This, too, makes you want to shake your fist at heaven and shout out, "Why? Why God? Why did you permit Adam – and us in Adam – to fall?"
C As a pastor, I see more than my share of grief and misery. So more than once I have tried to imagine what life would be like if the first man and woman had not fallen into sin. Man and woman would marry and multiply. Eventually, the Garden would be extended to cover the whole face of the earth; the order and dominion and beauty of the Garden would be universal. Husbands would love wives, wives would love husbands, children would love their parents. Though the number of humans would greatly increase, they would remain one big happy family. The creation would be ruled but not raped. Animals would be used but not abused. Holding everything together would be a love for the Almighty Creator. The Tree of the Knowledge of Good and Evil would remain untouched. And, man would eat freely from the Tree of Life. What a peaceful, beautiful picture.
D But this was not to be – at least not on the first earth. Because, "She took and ate ... gave ... and he ate."
When this happened, did Adam and Eve run for help to God, their life, their light, their source of being? Did they run in shame to the God Who had made them and blessed them and fed them? Did they confess their sin and ask for mercy? Anything but! "They hid from the Lord God" (Gen 3:8). They tried to hide their sin and their shame. They tried to hide from His holy presence. They tried to hide from the punishment they deserved. Instead of eagerly going to God, they hid among the trees of the Garden. Throughout Scripture, this is the impulse of fallen humanity: to hide from the presence of God. Not realizing, of course, that none of us can ever hide from His presence.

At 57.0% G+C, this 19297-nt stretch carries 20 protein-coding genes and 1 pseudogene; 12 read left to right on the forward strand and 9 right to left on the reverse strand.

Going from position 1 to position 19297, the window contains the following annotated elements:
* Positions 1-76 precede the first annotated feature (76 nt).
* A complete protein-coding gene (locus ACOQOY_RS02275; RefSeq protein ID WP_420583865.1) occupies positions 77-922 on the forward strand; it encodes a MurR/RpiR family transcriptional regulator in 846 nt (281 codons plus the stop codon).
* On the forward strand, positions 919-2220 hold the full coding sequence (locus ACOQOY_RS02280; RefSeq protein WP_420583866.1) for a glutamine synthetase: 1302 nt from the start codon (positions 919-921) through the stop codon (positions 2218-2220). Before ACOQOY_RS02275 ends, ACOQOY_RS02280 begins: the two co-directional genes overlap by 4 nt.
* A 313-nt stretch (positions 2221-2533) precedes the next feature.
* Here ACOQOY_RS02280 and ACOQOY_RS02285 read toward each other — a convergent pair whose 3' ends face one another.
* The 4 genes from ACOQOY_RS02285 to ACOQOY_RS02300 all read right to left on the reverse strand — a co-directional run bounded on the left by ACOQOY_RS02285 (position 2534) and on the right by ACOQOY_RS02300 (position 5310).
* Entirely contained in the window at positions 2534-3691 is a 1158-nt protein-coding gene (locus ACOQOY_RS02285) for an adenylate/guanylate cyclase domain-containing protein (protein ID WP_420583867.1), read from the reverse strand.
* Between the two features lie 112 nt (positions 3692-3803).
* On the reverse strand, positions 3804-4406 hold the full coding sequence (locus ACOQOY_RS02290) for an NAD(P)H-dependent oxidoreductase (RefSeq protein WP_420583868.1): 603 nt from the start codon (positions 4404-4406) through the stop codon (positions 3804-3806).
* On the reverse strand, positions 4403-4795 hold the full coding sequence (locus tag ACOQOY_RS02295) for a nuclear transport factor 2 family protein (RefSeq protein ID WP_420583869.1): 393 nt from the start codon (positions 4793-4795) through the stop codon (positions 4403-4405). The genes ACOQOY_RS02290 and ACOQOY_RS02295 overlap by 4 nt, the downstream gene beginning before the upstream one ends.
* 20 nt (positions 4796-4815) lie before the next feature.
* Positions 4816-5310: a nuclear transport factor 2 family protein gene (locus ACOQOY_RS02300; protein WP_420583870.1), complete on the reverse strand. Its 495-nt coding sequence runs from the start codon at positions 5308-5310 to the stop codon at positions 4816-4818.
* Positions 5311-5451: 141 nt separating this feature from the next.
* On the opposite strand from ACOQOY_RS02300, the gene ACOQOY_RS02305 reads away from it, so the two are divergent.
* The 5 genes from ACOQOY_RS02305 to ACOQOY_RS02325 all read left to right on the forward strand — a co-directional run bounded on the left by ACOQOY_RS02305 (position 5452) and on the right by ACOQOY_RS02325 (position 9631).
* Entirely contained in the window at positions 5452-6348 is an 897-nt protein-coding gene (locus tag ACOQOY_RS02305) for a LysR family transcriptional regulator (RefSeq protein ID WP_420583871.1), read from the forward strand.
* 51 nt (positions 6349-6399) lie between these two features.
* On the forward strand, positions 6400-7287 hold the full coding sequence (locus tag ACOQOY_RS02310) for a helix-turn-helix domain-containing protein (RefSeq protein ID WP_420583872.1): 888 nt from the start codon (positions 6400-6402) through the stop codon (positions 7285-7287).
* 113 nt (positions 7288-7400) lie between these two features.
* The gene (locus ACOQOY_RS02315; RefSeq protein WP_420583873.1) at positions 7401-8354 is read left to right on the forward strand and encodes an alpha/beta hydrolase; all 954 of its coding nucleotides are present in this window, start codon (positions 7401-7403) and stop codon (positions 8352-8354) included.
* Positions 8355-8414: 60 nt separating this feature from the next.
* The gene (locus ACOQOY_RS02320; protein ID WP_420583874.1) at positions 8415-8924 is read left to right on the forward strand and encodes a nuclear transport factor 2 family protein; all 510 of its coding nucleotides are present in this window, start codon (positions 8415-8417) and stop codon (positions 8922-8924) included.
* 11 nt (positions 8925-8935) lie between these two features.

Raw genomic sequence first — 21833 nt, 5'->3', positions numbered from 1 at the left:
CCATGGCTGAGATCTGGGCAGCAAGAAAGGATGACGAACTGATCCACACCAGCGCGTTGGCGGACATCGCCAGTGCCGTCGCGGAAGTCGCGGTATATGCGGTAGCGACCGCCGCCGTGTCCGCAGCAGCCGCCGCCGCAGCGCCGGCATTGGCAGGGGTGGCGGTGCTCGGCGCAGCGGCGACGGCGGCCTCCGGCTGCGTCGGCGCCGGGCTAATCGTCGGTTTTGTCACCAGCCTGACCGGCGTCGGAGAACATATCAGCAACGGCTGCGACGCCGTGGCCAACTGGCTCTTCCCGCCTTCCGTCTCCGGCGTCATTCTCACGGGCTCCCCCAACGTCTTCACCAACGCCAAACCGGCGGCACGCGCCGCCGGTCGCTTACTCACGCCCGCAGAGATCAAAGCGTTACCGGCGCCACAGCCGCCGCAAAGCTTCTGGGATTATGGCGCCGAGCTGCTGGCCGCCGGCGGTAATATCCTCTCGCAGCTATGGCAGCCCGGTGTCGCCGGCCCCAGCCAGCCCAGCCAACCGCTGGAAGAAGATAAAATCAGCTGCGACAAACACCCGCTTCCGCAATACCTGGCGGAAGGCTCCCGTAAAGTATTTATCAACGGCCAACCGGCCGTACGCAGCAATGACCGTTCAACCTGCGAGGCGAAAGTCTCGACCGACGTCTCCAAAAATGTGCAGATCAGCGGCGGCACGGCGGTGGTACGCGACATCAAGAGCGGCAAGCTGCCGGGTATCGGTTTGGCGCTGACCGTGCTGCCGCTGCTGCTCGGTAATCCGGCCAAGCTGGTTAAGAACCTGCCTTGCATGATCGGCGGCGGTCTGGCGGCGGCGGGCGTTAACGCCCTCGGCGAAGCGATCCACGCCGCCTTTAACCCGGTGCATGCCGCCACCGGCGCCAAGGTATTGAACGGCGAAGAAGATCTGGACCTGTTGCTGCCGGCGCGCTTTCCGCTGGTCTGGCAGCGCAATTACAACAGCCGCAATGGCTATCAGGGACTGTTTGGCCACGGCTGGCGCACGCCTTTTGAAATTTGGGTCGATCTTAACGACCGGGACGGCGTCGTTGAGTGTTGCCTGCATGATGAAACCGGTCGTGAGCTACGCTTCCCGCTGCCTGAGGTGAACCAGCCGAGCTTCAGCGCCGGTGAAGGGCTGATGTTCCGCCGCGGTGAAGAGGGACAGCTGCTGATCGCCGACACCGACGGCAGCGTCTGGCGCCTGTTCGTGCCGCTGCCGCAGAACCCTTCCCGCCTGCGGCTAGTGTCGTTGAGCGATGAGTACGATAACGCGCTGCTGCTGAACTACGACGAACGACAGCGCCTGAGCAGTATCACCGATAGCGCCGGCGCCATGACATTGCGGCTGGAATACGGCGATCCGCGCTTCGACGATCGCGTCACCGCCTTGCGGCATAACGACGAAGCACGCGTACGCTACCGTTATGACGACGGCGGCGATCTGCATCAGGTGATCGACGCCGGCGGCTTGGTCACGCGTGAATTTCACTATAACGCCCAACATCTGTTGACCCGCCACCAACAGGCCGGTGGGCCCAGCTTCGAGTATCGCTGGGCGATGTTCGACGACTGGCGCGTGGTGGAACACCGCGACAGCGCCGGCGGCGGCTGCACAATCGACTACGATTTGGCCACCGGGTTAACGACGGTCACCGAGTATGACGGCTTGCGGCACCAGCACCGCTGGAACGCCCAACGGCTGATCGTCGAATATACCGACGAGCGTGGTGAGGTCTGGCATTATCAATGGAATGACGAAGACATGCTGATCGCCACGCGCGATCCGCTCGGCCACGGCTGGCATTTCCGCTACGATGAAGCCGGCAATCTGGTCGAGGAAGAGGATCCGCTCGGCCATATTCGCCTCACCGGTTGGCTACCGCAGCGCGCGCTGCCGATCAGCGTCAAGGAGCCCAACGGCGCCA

Here is a lesson on how lost man really is. There are those who think fallen man can repent and believe on his own. That fallen man can make a decision for Christ. That fallen man is capable of coming to God. This passage reminds us that no sinner will in any way flee from sin, repent of evil, and turn to Jesus. Instead, we flee from God or hide from God or turn away from God. We do everything but go to the only source of comfort and strength and healing.